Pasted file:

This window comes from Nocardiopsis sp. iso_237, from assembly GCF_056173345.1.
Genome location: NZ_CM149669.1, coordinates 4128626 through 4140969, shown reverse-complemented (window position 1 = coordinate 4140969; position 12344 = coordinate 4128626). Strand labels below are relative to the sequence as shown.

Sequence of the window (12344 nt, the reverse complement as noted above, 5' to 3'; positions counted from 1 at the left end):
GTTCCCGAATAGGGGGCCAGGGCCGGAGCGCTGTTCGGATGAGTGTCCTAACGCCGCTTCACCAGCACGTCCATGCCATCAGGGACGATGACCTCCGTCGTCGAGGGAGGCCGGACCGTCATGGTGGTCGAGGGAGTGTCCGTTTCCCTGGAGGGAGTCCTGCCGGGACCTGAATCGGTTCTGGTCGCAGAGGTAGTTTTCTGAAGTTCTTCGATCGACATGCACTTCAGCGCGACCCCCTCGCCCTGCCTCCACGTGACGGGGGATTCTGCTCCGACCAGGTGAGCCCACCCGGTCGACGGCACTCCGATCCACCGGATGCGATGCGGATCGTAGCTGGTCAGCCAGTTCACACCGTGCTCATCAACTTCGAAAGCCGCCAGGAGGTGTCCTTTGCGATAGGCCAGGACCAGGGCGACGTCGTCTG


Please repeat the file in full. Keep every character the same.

This window comes from Nocardiopsis sp. iso_237, from assembly GCF_056173345.1.
Genome location: NZ_CM149669.1, coordinates 4128626 through 4140969, shown reverse-complemented (window position 1 = coordinate 4140969; position 12344 = coordinate 4128626). Strand labels below are relative to the sequence as shown.

Sequence of the window (12344 nt, the reverse complement as noted above, 5' to 3'; positions counted from 1 at the left end):
GTTCCCGAATAGGGGGCCAGGGCCGGAGCGCTGTTCGGATGAGTGTCCTAACGCCGCTTCACCAGCACGTCCATGCCATCAGGGACGATGACCTCCGTCGTCGAGGGAGGCCGGACCGTCATGGTGGTCGAGGGAGTGTCCGTTTCCCTGGAGGGAGTCCTGCCGGGACCTGAATCGGTTCTGGTCGCAGAGGTAGTTTTCTGAAGTTCTTCGATCGACATGCACTTCAGCGCGACCCCCTCGCCCTGCCTCCACGTGACGGGGGATTCTGCTCCGACCAGGTGAGCCCACCCGGTCGACGGCACTCCGATCCACCGGATGCGATGCGGATCGTAGCTGGTCAGCCAGTTCACACCGTGCTCATCAACTTCGAAAGCCGCCAGGAGGTGTCCTTTGCGATAGGCCAGGACCAGGGCGACGTCGTCTG